Inland Ports

When people first get into international shipping there are many new terms to learn that even advanced shippers and freight forwarders may get wrong. Most people use the terms how they have heard them used and never actually find out what they mean. One of the biggest questions that comes to mind is: What are the inland ports? Or how can there be a port if it is in land? An inland in shipping terms is a place that is land locked and would require truck or rail service to get to with a shipping container. An inland port is just that, a port that is inland.

Generally speaking there are two uses for the term “inland port”. One which is used less often is a transfer point for containers. It is a dry port that is used just to move cargo to the next mode of transportation. Sometimes it might be at a border crossing like Montreal or a hub port like Chicago. Sometimes they are used as a transfer point because they are centrally located, but they are also used as a transfer point away from overcrowded seaports.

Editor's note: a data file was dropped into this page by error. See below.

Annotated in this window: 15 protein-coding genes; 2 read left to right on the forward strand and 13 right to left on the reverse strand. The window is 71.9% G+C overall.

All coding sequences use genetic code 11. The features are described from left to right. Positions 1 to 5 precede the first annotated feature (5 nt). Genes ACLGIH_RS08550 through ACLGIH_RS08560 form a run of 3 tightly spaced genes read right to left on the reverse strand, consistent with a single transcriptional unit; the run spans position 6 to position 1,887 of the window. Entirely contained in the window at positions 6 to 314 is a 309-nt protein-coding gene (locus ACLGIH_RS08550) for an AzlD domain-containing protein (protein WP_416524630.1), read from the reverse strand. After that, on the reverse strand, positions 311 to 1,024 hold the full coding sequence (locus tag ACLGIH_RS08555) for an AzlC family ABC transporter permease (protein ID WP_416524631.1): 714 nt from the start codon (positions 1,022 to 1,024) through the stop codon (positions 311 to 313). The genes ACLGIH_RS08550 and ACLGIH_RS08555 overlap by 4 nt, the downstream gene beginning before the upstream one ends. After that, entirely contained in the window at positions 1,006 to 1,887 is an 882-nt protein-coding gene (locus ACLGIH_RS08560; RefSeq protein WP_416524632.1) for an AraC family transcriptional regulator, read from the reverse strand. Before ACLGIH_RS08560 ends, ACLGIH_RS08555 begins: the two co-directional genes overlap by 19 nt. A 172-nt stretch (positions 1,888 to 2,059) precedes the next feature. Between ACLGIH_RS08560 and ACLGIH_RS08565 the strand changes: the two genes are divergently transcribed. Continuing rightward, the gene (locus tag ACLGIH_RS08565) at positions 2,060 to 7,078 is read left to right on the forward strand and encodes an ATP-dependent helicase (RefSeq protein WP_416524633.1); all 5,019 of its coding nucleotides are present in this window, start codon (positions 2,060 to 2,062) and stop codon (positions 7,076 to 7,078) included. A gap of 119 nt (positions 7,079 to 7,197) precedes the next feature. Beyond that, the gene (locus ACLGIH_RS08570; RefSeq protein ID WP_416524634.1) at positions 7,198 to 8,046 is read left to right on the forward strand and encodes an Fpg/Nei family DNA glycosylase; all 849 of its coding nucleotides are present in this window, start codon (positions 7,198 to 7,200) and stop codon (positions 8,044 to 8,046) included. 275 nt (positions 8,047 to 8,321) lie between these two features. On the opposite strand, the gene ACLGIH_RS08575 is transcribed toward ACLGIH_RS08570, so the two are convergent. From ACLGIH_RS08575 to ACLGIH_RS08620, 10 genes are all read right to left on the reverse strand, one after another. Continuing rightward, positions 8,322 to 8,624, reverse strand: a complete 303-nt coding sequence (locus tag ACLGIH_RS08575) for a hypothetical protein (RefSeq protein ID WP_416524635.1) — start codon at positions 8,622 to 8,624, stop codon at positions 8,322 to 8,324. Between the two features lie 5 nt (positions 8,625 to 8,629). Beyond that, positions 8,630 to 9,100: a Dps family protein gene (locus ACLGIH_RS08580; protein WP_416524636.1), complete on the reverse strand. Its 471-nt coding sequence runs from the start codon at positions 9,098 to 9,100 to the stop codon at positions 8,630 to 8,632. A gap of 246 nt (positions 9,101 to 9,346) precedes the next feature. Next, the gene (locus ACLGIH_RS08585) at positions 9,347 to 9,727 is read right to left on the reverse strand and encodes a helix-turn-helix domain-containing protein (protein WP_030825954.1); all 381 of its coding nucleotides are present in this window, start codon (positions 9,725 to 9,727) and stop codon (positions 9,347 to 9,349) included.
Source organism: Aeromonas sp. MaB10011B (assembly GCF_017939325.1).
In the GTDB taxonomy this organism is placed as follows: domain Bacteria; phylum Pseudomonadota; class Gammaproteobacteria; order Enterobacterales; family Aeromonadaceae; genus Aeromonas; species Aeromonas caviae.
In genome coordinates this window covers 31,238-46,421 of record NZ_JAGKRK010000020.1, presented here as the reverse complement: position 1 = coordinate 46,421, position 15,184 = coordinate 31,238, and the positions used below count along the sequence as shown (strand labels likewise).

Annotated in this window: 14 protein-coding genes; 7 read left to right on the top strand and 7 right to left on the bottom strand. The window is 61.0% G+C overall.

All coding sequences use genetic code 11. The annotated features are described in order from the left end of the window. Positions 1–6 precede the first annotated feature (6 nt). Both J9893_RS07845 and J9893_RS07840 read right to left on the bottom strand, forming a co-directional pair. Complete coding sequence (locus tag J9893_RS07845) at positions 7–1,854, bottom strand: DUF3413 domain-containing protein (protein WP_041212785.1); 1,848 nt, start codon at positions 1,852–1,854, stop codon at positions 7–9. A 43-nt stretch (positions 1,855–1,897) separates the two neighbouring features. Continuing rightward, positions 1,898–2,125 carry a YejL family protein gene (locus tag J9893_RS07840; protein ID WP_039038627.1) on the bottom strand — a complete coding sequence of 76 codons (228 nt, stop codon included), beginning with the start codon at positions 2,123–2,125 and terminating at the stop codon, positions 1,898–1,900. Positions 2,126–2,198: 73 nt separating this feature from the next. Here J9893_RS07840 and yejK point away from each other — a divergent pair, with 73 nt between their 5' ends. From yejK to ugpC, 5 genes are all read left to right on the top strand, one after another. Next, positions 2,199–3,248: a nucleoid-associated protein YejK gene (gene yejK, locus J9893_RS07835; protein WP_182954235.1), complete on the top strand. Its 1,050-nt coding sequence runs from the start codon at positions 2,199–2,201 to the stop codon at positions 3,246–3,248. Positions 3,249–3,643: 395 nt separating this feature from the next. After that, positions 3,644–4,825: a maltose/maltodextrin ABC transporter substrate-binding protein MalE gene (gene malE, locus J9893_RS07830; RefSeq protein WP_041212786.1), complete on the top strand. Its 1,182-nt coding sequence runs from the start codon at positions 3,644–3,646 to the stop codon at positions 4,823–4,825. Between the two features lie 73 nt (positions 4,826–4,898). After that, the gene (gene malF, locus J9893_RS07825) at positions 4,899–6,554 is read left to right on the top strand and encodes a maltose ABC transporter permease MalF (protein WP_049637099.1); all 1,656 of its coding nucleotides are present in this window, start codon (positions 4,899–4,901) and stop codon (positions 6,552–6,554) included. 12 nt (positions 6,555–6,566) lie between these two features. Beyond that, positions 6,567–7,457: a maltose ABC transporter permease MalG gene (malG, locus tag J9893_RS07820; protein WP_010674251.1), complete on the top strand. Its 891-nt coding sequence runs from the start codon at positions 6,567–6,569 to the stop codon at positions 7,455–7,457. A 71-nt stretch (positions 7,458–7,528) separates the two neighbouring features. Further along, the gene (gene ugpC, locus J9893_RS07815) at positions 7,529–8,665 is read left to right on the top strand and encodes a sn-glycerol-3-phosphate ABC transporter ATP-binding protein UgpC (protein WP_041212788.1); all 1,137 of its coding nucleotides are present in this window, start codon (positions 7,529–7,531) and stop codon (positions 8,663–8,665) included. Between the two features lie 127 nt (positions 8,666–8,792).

The other type of “inland port” is actually a water port, usually up a river that only smaller ships can get to. An example would be the port of Philadelphia. Ships come up the Delaware River to get to Philadelphia, but it is much further inland than New York or Newark ports. Generally mother vessels will not have time to call on these smaller ports, nor will their size permit. Instead steamship lines will use feeder vessels for these containers.

In both uses of the term, inland ports have become standard in international container shipping.